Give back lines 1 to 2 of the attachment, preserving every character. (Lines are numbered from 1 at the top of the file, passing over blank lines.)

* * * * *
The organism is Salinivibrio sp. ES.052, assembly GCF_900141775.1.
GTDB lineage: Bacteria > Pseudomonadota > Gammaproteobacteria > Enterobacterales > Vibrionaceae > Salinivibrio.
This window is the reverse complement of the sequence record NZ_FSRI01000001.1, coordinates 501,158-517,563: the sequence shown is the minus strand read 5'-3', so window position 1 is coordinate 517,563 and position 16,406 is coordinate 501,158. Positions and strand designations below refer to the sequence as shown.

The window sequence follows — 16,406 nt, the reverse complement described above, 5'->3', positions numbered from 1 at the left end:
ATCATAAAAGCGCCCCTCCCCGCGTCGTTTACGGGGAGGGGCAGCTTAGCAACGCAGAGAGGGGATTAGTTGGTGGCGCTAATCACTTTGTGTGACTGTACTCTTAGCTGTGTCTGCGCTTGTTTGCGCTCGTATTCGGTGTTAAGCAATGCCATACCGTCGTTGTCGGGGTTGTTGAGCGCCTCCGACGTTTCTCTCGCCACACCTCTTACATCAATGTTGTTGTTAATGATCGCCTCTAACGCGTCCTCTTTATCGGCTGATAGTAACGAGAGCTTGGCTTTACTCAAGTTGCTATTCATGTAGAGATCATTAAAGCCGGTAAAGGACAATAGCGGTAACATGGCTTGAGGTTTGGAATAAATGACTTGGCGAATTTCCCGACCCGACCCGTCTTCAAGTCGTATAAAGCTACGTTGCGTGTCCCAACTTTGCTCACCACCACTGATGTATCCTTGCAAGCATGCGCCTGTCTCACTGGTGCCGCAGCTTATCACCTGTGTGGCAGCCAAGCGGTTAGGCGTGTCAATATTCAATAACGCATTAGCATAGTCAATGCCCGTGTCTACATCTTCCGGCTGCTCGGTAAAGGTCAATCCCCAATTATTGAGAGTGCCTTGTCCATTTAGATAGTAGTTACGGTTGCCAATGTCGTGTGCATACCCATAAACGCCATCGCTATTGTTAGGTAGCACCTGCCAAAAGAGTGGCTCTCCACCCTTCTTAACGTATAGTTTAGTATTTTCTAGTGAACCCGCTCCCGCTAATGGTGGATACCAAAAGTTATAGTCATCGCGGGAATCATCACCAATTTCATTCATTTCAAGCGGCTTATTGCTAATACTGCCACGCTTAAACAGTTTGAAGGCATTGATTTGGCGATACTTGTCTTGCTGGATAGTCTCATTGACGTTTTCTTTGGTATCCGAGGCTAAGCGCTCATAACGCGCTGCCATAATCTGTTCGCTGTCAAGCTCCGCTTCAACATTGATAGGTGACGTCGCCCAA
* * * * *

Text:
The organism is Salinivibrio sp. ES.052, assembly GCF_900141775.1.
GTDB lineage: Bacteria > Pseudomonadota > Gammaproteobacteria > Enterobacterales > Vibrionaceae > Salinivibrio.